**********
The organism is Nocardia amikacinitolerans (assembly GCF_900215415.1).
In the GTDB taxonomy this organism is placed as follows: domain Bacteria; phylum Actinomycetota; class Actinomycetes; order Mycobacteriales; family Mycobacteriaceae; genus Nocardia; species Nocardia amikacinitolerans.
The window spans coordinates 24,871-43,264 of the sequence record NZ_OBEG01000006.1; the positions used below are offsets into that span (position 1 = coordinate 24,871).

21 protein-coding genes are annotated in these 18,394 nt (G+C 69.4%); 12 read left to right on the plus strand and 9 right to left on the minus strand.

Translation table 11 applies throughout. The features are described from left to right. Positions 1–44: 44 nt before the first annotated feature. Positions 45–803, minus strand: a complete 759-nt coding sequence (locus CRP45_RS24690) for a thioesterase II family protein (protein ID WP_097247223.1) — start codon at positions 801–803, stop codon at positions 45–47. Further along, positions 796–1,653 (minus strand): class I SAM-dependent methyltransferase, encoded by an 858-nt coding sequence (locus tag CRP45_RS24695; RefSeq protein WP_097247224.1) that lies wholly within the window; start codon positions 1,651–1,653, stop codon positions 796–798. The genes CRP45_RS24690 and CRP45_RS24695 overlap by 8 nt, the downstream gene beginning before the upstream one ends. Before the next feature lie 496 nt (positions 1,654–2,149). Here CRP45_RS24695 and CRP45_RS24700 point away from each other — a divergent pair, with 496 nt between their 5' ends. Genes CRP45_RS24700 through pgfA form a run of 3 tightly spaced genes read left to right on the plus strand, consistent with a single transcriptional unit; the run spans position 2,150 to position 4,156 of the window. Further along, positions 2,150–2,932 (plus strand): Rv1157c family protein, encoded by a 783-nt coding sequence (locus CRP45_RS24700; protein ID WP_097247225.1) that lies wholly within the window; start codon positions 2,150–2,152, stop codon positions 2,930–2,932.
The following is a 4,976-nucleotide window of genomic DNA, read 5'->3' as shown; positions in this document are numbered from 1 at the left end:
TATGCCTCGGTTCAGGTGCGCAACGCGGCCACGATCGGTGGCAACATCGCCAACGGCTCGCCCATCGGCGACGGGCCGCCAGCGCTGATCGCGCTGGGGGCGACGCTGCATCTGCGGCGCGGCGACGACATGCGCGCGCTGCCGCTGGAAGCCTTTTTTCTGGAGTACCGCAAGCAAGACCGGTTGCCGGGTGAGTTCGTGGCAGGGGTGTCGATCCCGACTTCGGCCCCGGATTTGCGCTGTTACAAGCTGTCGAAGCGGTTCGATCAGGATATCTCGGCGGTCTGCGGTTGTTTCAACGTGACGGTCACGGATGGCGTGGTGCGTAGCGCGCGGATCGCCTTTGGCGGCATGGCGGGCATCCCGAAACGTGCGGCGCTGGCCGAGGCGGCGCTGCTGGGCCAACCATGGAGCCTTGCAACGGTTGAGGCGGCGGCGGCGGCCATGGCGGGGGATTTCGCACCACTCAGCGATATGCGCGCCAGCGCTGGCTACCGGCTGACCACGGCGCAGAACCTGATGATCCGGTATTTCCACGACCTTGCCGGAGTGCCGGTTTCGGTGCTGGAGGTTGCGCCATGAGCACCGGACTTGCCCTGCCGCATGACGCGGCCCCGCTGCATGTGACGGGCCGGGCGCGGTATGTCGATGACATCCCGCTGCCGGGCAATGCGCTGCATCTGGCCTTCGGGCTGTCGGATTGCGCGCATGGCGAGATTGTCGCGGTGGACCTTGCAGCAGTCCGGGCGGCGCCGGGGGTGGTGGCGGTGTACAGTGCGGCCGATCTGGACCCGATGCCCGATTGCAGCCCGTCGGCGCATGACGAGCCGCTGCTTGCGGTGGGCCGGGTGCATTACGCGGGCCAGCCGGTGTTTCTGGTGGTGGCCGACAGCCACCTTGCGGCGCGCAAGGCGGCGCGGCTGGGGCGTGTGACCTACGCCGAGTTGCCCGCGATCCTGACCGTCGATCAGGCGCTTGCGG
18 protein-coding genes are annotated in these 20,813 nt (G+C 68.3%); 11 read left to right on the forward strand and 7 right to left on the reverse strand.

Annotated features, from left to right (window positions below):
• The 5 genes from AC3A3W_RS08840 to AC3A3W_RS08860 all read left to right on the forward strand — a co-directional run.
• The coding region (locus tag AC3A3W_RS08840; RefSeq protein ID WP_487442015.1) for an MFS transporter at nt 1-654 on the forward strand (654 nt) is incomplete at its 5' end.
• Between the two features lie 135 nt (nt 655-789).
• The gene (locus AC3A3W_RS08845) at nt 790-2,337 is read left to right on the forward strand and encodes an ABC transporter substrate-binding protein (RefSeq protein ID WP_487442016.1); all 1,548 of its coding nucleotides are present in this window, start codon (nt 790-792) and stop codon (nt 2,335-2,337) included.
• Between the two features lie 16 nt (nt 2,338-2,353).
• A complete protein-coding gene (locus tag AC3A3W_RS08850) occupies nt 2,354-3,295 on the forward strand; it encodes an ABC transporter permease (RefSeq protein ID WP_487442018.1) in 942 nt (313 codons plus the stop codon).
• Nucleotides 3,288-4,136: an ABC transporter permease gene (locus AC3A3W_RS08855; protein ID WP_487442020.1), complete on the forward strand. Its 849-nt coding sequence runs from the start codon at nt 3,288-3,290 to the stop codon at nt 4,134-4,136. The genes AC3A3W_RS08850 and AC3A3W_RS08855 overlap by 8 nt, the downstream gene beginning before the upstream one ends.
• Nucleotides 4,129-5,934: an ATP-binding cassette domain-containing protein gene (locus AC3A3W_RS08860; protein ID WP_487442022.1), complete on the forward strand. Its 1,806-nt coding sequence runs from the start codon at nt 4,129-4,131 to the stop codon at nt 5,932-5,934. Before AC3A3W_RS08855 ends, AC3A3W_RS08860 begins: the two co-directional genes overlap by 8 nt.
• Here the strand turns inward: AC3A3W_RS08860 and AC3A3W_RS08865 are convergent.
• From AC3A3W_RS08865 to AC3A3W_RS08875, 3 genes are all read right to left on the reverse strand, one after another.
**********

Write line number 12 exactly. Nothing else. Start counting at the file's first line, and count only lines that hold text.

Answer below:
• Between the two features lie 135 nt (nt 655-789).